Sugar Substitute

truvia

splenda

A sugar substitute is a food additive that duplicates the effect of sugar in taste, usually with less food energy. Some sugar substitutes are natural and some are synthetic. Those that are not natural are, in general, called artificial sweeteners.

Animal studies have indicated that a sweet taste induces an insulin response in rats. The release of insulin causes blood sugar to be stored in tissues (including fat). In the case of a response to artificial sweeteners, because blood sugar does not increase there can be increased hypoglycemia (low blood sugar) and increased food intake the next time there is a meal. Rats given sweeteners have steadily increased calorie intake, increased body weight, and increased adiposity (fatness).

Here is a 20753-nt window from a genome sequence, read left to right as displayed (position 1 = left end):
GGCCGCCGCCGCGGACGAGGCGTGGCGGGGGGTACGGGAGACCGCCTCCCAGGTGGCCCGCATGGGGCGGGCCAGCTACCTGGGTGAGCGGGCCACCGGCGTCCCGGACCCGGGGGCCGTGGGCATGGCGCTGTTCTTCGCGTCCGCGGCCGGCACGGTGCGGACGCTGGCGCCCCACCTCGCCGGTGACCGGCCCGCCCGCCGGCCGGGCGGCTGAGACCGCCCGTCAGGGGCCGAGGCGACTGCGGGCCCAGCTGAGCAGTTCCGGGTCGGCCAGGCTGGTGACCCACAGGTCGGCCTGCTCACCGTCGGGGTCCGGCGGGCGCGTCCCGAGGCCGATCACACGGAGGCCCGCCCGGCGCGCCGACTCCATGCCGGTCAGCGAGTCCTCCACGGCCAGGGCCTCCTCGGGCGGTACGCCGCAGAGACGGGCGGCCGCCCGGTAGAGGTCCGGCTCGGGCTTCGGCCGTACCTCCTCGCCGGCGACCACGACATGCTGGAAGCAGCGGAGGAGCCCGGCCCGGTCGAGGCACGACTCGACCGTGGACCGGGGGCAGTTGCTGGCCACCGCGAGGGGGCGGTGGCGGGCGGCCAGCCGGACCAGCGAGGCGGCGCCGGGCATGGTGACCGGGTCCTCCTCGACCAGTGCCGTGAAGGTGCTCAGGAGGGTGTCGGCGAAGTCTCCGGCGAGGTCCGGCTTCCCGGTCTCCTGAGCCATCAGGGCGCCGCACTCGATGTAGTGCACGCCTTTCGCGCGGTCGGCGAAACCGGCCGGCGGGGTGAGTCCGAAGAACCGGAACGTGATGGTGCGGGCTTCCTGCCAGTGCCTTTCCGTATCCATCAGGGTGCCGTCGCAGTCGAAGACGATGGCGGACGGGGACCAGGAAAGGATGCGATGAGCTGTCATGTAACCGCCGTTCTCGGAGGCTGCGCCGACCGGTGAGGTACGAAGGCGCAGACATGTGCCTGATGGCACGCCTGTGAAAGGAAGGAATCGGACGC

Humans do not have the same response to articial sweeteners, and the insulin release is less severe, which is why they are suitable for use in moderation by diabetics. But, there is lingering evidence that sugar substitutes stimulate the appetite and lead to weight gain.

In the current market, an important class of sugar substitutes are known as high-intensity sweeteners. These are compounds with many times the sweetness of sucrose, common table sugar. As a result, much less sweetener is required and energy contribution is often negligible. The sensation of sweetness caused by these compounds (the ‘sweetness profile’) is sometimes notably different from sucrose, so they are often used with bulking agents in complex mixtures that achieve the most natural sweet sensation.